You wouldn’t be reading a sneaker site if this shoe didn’t exist. That’s a bold statement, and there’s no way to actually prove that it’s true, but think about it and you’ll have to agree: the sneaker world would be a very different place without the Air Jordan 1. After all, it began the Air Jordan line, the most popular series of sneakers in the world and the reason many enter the sneaker collecting culture in the first place. Of course, people collected sneakers before the Air Jordan 1 came out in 1985, and would have continued to even if it never released. But would the shoe industry—from the amount of models released, to the countless sneaker shops, to the plethora of sneaker blogs, and everything in between—be as big as we know it today? Almost certainly not.
The Air Jordan 1 is plain and simply the most important model of our entire sneaker culture. In every practical sense, the kickstart to the sneaker industry began when the stars of Michael Jordan and Nike aligned in 1984, birthing the legendary shoe. From the many original releases in 1985-86 to the virtually uncountable number of retro variations and colorways since, thirty years later the Air Jordan 1 is just as popular as ever. Now with the recent string of “remastered” editions of the silhouette featuring a return to full “Nike Air” branding and closer attention to materials and shape, the Air Jordan 1 is set to impress old fans all over again and win the hearts of the next generation of sneaker collectors. In this latest edition of Jordan 101, we celebrate the Air Jordan 1 with a look back at everything that makes it the most significant sneaker of all time.
The Legend Begins
Everything had to work out exactly the way it did for the Air Jordan 1 to exist. adidas, the shoe brand MJ actually preferred, had to pass on signing him out of college; Converse was distracted with the already-established superstars Larry Bird and Magic Johnson; And a shoe industry insider named Sonny Vaccaro (who’s been in headlines recently with the Sole Man documentary) had to convince the upstart athletic shoe brand Nike to throw money at the fresh-out-of-college Michael Jordan. Of course, we know all that happened, and we don’t even want to think about if it didn’t.
The Birth of the 1
After the partnership with Michael and the Swoosh was set, it was up to Nike designer Peter Moore to create the first signature shoe for the man that would become the game’s greatest player ever. We can probably all agree that Mr. Moore succeeded. The Air Jordan 1 released in 1985, at a retail price of $65. Believe it or not, that was a lot of money for a sneaker back then, which meant the Air Jordan line was elevated to a higher tier right from the beginning.
Most Original Colorways of any Air Jordan
The Air Jordan 1 has the most original colorways of any Air Jordan model still to this day. The three Chicago Bulls friendly colorways—“Chicago”, “Bred”, and “Black Toes”—were the only ones you ever saw MJ wearing on court, but a plethora of other looks released including the Black/Royal, “Carolina”, and the many “Metallic” colorways.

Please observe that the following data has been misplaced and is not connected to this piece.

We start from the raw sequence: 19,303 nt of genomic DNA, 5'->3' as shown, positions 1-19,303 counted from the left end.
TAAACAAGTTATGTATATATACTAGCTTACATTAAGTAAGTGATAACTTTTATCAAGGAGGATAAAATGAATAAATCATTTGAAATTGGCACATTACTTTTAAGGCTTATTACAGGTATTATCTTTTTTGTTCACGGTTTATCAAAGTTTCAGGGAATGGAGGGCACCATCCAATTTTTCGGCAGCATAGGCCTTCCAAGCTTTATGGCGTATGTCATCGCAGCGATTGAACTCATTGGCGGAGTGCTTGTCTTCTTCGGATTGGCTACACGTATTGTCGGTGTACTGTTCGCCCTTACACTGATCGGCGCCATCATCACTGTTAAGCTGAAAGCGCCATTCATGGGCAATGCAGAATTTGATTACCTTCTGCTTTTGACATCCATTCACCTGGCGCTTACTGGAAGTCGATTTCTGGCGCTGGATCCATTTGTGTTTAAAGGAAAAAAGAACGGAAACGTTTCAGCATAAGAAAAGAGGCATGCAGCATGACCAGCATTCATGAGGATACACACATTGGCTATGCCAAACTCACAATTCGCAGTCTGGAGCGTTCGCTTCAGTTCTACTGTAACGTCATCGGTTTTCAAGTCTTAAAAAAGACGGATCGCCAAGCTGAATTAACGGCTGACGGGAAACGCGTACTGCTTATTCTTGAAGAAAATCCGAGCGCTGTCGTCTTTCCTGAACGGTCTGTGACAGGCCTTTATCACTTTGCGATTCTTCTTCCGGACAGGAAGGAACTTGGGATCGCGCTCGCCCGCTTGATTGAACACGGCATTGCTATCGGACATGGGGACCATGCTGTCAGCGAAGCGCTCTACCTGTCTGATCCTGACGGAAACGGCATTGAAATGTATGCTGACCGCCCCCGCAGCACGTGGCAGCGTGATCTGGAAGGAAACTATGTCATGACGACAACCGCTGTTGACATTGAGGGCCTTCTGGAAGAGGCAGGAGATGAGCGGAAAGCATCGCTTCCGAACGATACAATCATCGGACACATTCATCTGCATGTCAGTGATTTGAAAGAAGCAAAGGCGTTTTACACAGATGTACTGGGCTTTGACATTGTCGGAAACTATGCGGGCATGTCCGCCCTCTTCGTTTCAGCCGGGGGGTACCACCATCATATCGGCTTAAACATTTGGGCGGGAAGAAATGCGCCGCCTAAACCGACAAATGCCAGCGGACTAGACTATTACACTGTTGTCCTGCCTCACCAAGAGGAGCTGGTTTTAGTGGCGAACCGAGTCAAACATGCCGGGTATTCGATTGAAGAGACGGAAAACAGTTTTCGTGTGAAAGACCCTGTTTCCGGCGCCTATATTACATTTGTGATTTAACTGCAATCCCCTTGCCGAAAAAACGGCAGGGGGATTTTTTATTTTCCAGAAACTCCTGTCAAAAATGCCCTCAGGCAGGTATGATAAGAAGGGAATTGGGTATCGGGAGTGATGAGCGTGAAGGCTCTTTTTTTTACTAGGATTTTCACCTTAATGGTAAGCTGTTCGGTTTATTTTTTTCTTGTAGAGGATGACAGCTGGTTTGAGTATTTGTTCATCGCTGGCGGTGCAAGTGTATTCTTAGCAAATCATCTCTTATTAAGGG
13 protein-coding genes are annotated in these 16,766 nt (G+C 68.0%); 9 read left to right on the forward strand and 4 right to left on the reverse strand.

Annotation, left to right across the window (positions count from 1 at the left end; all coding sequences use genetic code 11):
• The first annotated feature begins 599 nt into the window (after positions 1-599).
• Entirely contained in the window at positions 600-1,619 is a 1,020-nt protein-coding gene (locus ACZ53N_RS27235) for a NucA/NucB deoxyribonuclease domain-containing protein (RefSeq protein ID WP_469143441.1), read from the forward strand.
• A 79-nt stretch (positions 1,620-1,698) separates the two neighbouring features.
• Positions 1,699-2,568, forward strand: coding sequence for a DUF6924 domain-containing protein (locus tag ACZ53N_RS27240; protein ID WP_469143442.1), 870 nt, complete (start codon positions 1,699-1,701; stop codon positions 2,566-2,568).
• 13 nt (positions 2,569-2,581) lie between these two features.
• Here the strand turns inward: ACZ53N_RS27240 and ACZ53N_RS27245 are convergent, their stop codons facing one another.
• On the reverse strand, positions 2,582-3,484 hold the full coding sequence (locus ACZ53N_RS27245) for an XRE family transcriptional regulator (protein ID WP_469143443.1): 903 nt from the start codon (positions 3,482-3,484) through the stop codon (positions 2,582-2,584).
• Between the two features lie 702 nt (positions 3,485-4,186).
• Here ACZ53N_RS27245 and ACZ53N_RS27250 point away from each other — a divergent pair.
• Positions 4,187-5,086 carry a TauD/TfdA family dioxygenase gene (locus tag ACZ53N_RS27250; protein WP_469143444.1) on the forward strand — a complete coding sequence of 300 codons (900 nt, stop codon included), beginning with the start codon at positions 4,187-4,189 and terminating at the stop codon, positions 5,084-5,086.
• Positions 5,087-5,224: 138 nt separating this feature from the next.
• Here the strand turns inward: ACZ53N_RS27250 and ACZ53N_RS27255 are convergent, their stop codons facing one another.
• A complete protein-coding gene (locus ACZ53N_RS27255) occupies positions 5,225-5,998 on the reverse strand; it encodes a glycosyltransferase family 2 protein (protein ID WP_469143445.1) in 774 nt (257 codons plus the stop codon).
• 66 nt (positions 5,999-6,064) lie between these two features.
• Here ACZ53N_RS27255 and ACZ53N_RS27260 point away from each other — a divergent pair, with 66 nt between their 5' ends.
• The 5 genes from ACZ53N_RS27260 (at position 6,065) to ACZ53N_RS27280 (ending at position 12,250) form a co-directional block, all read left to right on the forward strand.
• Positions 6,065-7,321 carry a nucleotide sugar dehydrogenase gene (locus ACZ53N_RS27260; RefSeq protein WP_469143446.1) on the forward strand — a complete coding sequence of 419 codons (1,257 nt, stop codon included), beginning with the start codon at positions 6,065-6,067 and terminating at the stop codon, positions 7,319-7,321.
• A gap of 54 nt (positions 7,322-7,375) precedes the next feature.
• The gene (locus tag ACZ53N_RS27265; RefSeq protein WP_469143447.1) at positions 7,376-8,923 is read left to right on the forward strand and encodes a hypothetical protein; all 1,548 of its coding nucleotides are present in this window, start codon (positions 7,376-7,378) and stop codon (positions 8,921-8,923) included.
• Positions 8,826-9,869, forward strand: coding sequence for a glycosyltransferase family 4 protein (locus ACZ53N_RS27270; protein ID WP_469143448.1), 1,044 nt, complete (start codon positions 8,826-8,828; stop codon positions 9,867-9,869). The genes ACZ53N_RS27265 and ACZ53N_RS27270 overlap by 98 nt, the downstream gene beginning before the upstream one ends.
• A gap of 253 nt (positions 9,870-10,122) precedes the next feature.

Worn by Michael Jordan for Two Seasons
The Air Jordan 1 was the only model worn by Michael for more than one full season. After completing his rookie season in the shoe, he continued to wear them for his sophomore campaign. But not for long—just a few games into the 1985-86 season Michael broke his foot, which ended up sidelining him for 64 games. He’d make it back in time for the playoffs that year, where facing the Boston Celtics in the first round he dropped 49 points in Game 1 and 63 points (still and NBA Playoffs record) while wearing the “Chicago” colorway. MJ and the Bulls were swept by the Celtics that series, but not before adding to the Air Jordan 1’s legacy.
Air Jordan 1 KO
The canvas-constructed Air Jordan 1 KO from 1986 is perhaps the greatest mystery of the entire Air Jordan line. Nobody can even confirm that ‘KO’ stands for “knockout”, but most would agree that it indeed does and the shoe was designed as a nod to the sport of boxing. Whatever the case, what we do know is that along with the canvas build, other modifications included “AJKO” in place of “Air Jordan” on the wings logo and the use of the Nike Vandal’s sole instead of the usual AJ1 tooling. We’re not sure how nobody seems to be able to shed any light on the origins of the Air Jordan 1 KO, but we’re definitely glad it exists.
After 1986, the Air Jordan 1 wasn’t released again until 1994 when it was among the first-ever retros along with the AJ 2 and 3. Only the OG “Chicago” and “Bred” colorways returned in 1994, but since 2001 when it came back again the Air Jordan 1 has returned almost every year in multiple colorways and forms.
Jordan Brand guards their catalog of models closely when it comes to collabs, with only a couple handfuls of Air Jordans lended out to third parties throughout the years. They seem to be most generous with the Air Jordan 1, as it has had more collaborative versions than any other game shoe, including the Nike SB x Lance Mountain, Dover Street Market, Public School (unreleased), and the fragment design editions.
30 Years and Beyond
The Air Jordan 1 has now been in existence for thirty years, leaving behind an ever-expanding legacy unmatched by any other sneaker in the world. What started as Nike being in the right place at the right time helped turn the brand into the powerhouse it is today, and propelled the entire sneaker industry to heights that it may never have reached without Michael Jordan and his bold black and red shoes.